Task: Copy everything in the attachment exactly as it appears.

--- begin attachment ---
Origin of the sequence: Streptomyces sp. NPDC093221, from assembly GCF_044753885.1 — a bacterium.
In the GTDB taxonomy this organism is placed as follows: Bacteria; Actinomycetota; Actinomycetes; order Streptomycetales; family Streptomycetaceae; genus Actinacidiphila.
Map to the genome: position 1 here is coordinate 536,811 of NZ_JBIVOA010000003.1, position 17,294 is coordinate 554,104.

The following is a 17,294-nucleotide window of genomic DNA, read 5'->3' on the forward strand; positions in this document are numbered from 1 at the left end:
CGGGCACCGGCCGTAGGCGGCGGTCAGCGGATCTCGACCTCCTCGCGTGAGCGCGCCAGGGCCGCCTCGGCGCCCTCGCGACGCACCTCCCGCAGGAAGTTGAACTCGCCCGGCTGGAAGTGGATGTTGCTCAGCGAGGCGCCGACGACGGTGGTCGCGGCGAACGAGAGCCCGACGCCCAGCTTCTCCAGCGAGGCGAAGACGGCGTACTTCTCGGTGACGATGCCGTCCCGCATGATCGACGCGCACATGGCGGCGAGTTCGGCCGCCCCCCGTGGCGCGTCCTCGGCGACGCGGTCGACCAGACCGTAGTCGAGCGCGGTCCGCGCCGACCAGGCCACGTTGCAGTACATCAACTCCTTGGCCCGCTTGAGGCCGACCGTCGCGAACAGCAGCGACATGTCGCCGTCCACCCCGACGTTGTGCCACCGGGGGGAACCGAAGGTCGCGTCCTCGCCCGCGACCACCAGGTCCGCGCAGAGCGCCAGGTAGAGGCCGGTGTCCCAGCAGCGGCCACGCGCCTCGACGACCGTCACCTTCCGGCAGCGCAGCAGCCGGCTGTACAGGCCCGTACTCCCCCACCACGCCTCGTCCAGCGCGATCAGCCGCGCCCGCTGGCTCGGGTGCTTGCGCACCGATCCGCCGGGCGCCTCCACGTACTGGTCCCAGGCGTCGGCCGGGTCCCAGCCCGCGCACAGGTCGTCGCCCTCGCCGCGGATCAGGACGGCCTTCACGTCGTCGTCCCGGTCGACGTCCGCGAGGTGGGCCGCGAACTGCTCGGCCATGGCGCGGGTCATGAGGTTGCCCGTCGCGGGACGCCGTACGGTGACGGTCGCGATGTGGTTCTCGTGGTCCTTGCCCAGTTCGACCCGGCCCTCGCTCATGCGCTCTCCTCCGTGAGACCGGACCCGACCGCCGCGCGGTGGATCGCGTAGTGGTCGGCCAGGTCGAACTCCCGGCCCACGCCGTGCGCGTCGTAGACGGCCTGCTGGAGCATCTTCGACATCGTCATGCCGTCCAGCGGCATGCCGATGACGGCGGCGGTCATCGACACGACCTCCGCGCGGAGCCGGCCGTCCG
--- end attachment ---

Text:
Origin of the sequence: Streptomyces sp. NPDC093221, from assembly GCF_044753885.1 — a bacterium.
In the GTDB taxonomy this organism is placed as follows: Bacteria; Actinomycetota; Actinomycetes; order Streptomycetales; family Streptomycetaceae; genus Actinacidiphila.
Map to the genome: position 1 here is coordinate 536,811 of NZ_JBIVOA010000003.1, position 17,294 is coordinate 554,104.

The following is a 17,294-nucleotide window of genomic DNA, read 5'->3' on the forward strand; positions in this document are numbered from 1 at the left end:
CGGGCACCGGCCGTAGGCGGCGGTCAGCGGATCTCGACCTCCTCGCGTGAGCGCGCCAGGGCCGCCTCGGCGCCCTCGCGACGCACCTCCCGCAGGAAGTTGAACTCGCCCGGCTGGAAGTGGATGTTGCTCAGCGAGGCGCCGACGACGGTGGTCGCGGCGAACGAGAGCCCGACGCCCAGCTTCTCCAGCGAGGCGAAGACGGCGTACTTCTCGGTGACGATGCCGTCCCGCATGATCGACGCGCACATGGCGGCGAGTTCGGCCGCCCCCCGTGGCGCGTCCTCGGCGACGCGGTCGACCAGACCGTAGTCGAGCGCGGTCCGCGCCGACCAGGCCACGTTGCAGTACATCAACTCCTTGGCCCGCTTGAGGCCGACCGTCGCGAACAGCAGCGACATGTCGCCGTCCACCCCGACGTTGTGCCACCGGGGGGAACCGAAGGTCGCGTCCTCGCCCGCGACCACCAGGTCCGCGCAGAGCGCCAGGTAGAGGCCGGTGTCCCAGCAGCGGCCACGCGCCTCGACGACCGTCACCTTCCGGCAGCGCAGCAGCCGGCTGTACAGGCCCGTACTCCCCCACCACGCCTCGTCCAGCGCGATCAGCCGCGCCCGCTGGCTCGGGTGCTTGCGCACCGATCCGCCGGGCGCCTCCACGTACTGGTCCCAGGCGTCGGCCGGGTCCCAGCCCGCGCACAGGTCGTCGCCCTCGCCGCGGATCAGGACGGCCTTCACGTCGTCGTCCCGGTCGACGTCCGCGAGGTGGGCCGCGAACTGCTCGGCCATGGCGCGGGTCATGAGGTTGCCCGTCGCGGGACGCCGTACGGTGACGGTCGCGATGTGGTTCTCGTGGTCCTTGCCCAGTTCGACCCGGCCCTCGCTCATGCGCTCTCCTCCGTGAGACCGGACCCGACCGCCGCGCGGTGGATCGCGTAGTGGTCGGCCAGGTCGAACTCCCGGCCCACGCCGTGCGCGTCGTAGACGGCCTGCTGGAGCATCTTCGACATCGTCATGCCGTCCAGCGGCATGCCGATGACGGCGGCGGTCATCGACACGACCTCCGCGCGGAGCCGGCCGTCCG